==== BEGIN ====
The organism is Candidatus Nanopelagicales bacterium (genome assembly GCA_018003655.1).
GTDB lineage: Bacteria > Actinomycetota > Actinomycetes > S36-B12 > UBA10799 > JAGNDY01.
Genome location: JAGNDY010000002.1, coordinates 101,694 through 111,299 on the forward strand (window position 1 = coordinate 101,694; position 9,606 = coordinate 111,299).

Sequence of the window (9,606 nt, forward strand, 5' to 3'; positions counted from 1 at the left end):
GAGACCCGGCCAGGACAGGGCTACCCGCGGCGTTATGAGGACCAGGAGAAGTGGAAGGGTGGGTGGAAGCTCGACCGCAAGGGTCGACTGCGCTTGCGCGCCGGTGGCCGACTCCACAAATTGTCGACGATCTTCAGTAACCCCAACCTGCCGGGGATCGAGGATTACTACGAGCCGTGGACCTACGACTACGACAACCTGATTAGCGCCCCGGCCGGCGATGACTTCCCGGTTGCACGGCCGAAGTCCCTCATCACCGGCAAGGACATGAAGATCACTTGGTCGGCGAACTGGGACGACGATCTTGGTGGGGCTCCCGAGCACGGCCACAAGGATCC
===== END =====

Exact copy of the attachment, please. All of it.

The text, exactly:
The organism is Candidatus Nanopelagicales bacterium (genome assembly GCA_018003655.1).
GTDB lineage: Bacteria > Actinomycetota > Actinomycetes > S36-B12 > UBA10799 > JAGNDY01.
Genome location: JAGNDY010000002.1, coordinates 101,694 through 111,299 on the forward strand (window position 1 = coordinate 101,694; position 9,606 = coordinate 111,299).

Sequence of the window (9,606 nt, forward strand, 5' to 3'; positions counted from 1 at the left end):
GAGACCCGGCCAGGACAGGGCTACCCGCGGCGTTATGAGGACCAGGAGAAGTGGAAGGGTGGGTGGAAGCTCGACCGCAAGGGTCGACTGCGCTTGCGCGCCGGTGGCCGACTCCACAAATTGTCGACGATCTTCAGTAACCCCAACCTGCCGGGGATCGAGGATTACTACGAGCCGTGGACCTACGACTACGACAACCTGATTAGCGCCCCGGCCGGCGATGACTTCCCGGTTGCACGGCCGAAGTCCCTCATCACCGGCAAGGACATGAAGATCACTTGGTCGGCGAACTGGGACGACGATCTTGGTGGGGCTCCCGAGCACGGCCACAAGGATCC